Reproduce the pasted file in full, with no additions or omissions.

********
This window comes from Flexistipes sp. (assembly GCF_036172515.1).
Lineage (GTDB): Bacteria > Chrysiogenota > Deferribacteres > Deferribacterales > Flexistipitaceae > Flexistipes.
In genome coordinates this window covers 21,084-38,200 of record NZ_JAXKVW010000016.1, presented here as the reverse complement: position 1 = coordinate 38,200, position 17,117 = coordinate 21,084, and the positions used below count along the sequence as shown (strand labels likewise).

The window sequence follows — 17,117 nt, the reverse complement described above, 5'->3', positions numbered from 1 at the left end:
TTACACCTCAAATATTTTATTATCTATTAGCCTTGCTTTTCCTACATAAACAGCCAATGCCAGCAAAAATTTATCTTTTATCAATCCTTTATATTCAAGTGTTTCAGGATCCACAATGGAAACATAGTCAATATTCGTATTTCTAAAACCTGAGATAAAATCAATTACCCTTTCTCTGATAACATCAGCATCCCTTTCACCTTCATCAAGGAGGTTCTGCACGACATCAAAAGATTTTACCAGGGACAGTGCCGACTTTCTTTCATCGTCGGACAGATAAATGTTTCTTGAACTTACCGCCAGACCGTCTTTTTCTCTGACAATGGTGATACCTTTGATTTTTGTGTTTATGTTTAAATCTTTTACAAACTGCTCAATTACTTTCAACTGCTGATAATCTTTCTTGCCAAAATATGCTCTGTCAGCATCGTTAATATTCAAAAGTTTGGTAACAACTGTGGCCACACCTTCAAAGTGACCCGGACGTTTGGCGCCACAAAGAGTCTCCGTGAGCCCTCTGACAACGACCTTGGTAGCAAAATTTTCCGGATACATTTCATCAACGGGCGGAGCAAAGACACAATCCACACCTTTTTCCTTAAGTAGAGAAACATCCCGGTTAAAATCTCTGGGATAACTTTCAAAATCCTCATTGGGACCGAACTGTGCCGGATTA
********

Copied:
This window comes from Flexistipes sp. (assembly GCF_036172515.1).
Lineage (GTDB): Bacteria > Chrysiogenota > Deferribacteres > Deferribacterales > Flexistipitaceae > Flexistipes.
In genome coordinates this window covers 21,084-38,200 of record NZ_JAXKVW010000016.1, presented here as the reverse complement: position 1 = coordinate 38,200, position 17,117 = coordinate 21,084, and the positions used below count along the sequence as shown (strand labels likewise).

The window sequence follows — 17,117 nt, the reverse complement described above, 5'->3', positions numbered from 1 at the left end:
TTACACCTCAAATATTTTATTATCTATTAGCCTTGCTTTTCCTACATAAACAGCCAATGCCAGCAAAAATTTATCTTTTATCAATCCTTTATATTCAAGTGTTTCAGGATCCACAATGGAAACATAGTCAATATTCGTATTTCTAAAACCTGAGATAAAATCAATTACCCTTTCTCTGATAACATCAGCATCCCTTTCACCTTCATCAAGGAGGTTCTGCACGACATCAAAAGATTTTACCAGGGACAGTGCCGACTTTCTTTCATCGTCGGACAGATAAATGTTTCTTGAACTTACCGCCAGACCGTCTTTTTCTCTGACAATGGTGATACCTTTGATTTTTGTGTTTATGTTTAAATCTTTTACAAACTGCTCAATTACTTTCAACTGCTGATAATCTTTCTTGCCAAAATATGCTCTGTCAGCATCGTTAATATTCAAAAGTTTGGTAACAACTGTGGCCACACCTTCAAAGTGACCCGGACGTTTGGCGCCACAAAGAGTCTCCGTGAGCCCTCTGACAACGACCTTGGTAGCAAAATTTTCCGGATACATTTCATCAACGGGCGGAGCAAAGACACAATCCACACCTTTTTCCTTAAGTAGAGAAACATCCCGGTTAAAATCTCTGGGATAACTTTCAAAATCCTCATTGGGACCGAACTGTGCCGGATTA